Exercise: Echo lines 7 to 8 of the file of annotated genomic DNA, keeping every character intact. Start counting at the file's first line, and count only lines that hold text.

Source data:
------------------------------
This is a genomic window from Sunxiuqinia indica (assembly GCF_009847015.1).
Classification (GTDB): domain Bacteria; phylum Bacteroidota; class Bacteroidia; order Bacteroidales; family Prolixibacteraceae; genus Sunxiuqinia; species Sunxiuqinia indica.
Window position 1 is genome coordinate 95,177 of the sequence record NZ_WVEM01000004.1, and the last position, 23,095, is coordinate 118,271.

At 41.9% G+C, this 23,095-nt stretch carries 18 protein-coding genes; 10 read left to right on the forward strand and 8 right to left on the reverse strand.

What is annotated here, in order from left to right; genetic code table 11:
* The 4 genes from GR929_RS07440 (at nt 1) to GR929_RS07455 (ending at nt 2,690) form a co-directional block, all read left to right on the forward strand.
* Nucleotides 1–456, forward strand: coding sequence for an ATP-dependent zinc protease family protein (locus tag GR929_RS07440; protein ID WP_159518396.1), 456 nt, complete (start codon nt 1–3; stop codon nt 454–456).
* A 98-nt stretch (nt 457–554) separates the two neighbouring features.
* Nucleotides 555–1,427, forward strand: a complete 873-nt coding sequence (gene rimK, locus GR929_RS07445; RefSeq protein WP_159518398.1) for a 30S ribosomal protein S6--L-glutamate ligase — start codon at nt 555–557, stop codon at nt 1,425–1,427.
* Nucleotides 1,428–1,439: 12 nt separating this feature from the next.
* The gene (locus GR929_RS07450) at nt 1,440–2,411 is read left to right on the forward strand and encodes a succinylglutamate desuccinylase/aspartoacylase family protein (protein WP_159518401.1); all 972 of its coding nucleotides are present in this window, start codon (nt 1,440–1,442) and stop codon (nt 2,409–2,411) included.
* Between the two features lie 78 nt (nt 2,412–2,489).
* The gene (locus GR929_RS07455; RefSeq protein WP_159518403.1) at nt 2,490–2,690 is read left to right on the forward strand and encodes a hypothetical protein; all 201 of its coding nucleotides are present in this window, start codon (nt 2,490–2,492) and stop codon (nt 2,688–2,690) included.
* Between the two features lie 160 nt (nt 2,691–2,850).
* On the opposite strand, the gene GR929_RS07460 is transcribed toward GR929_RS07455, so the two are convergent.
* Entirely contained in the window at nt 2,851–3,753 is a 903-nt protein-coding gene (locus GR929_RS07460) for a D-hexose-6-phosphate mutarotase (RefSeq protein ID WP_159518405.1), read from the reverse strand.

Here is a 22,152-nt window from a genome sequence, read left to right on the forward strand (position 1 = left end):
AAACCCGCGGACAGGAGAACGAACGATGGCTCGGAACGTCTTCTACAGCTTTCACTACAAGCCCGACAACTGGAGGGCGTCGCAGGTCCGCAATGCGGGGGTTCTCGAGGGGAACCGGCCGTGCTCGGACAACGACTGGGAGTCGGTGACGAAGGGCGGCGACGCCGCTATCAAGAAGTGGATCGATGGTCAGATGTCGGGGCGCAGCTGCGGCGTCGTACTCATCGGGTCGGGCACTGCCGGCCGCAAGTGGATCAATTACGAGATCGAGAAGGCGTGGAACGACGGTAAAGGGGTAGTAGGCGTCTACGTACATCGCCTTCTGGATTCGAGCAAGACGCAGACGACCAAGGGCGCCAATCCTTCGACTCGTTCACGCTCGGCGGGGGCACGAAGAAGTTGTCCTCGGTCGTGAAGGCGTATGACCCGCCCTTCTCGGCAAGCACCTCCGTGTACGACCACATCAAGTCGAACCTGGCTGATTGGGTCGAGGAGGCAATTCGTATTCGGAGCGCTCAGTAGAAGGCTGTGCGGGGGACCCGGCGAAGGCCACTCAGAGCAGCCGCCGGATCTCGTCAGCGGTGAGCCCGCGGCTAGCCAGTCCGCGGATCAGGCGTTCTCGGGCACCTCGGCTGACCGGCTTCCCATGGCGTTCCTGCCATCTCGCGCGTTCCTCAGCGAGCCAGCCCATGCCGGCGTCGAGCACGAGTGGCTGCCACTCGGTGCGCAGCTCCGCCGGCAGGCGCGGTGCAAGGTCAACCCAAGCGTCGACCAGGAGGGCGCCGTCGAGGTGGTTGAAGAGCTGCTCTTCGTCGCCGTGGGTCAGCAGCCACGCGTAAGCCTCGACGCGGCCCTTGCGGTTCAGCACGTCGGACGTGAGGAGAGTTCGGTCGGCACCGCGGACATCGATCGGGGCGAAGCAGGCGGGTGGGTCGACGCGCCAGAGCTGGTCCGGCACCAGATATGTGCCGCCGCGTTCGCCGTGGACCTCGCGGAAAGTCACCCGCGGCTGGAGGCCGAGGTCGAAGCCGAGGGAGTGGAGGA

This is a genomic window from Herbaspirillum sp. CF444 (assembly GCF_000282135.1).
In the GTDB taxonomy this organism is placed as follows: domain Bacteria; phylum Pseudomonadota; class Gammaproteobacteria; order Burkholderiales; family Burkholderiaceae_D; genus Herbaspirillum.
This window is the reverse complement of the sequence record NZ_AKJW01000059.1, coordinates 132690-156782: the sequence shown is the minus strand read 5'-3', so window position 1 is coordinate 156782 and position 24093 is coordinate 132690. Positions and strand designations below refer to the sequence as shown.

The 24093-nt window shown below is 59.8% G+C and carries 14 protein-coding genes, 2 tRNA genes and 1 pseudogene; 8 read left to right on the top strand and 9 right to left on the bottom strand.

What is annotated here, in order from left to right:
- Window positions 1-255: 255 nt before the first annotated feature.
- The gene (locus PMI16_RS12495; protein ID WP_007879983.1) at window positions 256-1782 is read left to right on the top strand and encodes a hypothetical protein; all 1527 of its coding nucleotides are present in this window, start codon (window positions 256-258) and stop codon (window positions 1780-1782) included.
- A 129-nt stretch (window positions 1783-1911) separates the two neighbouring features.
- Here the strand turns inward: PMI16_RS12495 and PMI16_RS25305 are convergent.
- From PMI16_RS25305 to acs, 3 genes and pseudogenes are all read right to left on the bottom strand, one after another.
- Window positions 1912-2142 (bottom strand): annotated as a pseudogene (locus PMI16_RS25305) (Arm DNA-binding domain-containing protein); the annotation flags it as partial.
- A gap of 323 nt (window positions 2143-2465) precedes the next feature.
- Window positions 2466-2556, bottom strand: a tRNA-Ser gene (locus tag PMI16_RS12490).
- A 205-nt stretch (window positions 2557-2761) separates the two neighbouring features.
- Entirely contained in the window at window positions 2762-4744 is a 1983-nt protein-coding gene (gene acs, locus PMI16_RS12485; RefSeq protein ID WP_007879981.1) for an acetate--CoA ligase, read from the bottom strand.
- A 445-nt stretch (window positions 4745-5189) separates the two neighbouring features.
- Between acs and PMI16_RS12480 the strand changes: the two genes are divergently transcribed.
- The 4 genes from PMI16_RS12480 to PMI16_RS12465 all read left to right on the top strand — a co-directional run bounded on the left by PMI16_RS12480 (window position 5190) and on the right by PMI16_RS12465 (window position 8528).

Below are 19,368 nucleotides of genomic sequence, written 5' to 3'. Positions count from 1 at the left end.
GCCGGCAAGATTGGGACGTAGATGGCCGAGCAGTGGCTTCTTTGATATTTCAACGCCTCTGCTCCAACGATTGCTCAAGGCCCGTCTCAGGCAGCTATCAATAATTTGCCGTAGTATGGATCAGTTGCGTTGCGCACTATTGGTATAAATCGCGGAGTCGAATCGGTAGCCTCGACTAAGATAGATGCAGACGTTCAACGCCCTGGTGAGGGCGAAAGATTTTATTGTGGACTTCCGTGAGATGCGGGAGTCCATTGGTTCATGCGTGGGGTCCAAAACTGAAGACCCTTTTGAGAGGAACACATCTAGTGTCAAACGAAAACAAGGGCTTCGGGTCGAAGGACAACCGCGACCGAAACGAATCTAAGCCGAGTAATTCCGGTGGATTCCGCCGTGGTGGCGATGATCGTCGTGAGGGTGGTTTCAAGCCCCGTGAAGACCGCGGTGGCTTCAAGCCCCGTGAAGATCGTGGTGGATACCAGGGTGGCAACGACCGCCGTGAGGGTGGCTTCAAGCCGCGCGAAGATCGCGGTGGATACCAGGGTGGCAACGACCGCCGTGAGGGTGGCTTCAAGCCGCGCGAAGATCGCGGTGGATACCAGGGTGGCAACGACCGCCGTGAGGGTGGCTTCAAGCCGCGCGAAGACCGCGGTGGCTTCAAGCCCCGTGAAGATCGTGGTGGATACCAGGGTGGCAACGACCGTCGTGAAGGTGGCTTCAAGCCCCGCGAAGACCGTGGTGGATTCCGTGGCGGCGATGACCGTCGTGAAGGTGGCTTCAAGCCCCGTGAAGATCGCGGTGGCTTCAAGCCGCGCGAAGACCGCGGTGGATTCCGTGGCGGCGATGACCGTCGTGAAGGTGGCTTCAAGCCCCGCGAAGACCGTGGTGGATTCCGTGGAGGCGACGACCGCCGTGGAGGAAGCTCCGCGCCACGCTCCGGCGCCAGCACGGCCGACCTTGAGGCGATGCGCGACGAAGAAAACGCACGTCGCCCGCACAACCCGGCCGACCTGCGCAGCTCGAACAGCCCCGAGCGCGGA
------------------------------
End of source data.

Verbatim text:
* Nucleotides 1–456, forward strand: coding sequence for an ATP-dependent zinc protease family protein (locus tag GR929_RS07440; protein ID WP_159518396.1), 456 nt, complete (start codon nt 1–3; stop codon nt 454–456).
* A 98-nt stretch (nt 457–554) separates the two neighbouring features.